Controversy surrounds PNP’s raid of Pogo office in Las Piñas
MANILA, Philippines — Social media platforms have been abuzz with claims that abuse and maltreatment were obvious during the raid of the police at an office of a Philippine Offshore Gaming Operator (Pogo) in Las Pinas City.
The Philippine National Police (PNP), however, denied these allegations, although acknowledging that eight foreign nationals sustained injuries during the raid that took place on Tuesday afternoon at Xianchuang Network Technology Inc., located at 501 Alabang-Zapote, Almanza Uno, Las Pinas City.
Over 2,000 individuals who were taken into custody allegedly remain at the headquarters. Additionally, the water and electricity supply to the premises have been disconnected, further exacerbating the situation for the apprehended employees, who were reportedly rescued by the authorities.
According to the PNP Anti-Cybercrime Group (ACG), several foreign individuals may have been angered as some of their Filipino colleagues were purportedly released. The injured individuals were promptly transported to hospitals, where eight received medical attention for their injuries, five sustained minor wounds, while 35 were unharmed, according to authorities.
Netizens claimed that videos circulated on social media captured the sounds of gunfire from the authorities’ firearms, heightening the anxiety among the employees.
Earlier, Police Captain Michele Sabino, spokesperson for the PNP Cyber Crime Group, affirmed that no employees claimed to have been detained or mistreated.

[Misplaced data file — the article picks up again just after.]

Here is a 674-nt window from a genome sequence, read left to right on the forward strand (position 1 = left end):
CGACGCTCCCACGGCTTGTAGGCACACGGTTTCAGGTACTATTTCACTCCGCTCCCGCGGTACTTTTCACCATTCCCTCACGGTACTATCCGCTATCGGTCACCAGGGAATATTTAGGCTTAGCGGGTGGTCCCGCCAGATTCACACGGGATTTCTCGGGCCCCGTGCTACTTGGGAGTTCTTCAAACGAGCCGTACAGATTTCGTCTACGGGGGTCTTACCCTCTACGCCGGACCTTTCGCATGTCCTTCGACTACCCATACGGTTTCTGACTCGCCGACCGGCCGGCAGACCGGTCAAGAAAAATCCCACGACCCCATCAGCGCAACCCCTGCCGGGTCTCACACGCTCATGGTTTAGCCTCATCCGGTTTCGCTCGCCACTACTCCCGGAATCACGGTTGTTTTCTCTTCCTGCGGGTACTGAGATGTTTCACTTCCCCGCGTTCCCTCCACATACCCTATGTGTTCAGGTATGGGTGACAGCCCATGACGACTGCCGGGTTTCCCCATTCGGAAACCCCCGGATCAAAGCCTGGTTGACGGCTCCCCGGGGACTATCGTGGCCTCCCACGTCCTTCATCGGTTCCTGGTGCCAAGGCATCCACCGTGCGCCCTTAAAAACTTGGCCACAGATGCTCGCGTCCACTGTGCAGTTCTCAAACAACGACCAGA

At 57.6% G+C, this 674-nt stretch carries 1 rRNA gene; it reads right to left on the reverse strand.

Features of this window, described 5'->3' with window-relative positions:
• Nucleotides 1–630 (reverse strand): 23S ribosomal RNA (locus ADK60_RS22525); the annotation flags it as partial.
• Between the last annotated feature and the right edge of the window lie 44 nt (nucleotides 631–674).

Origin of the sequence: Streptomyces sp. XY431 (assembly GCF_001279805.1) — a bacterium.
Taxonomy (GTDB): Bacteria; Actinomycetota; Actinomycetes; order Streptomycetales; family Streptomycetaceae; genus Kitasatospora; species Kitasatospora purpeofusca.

“They work 12-hour shifts. I have not received any complaints from them. Some are allowed to leave once a week, while others are not. They receive their salaries,” stated the official of the Pogo firm, contradicting reports of the police suggesting a “rescue” operation.
“How can this be called a rescue when those apprehended are left without food? To make matters worse, they were maltreated, resulting in the deaths of three individuals,” expressed a relative of one of the arrested individuals.
It has also come to light that the victims were denied access to their own legal representation and were coerced into signing documents prohibiting them from filing complaints, despite being presented with a public attorney.
Relatives of the detained employees expressed confusion regarding the labeling of the operation as a “rescue,” considering they had no complaints against the employers.
“Does a rescue involve beatings and gunfire?” questioned a pregnant woman whose husband was among those arrested by the police.
Reports have additionally emerged claiming that the PNP compelled the employees to sign documents against their will.
The raid was carried out by the PNP Anti-Cybercrime Group, the Inter-Agency Council Against Trafficking (IACAT), and the PNP Intelligence Group.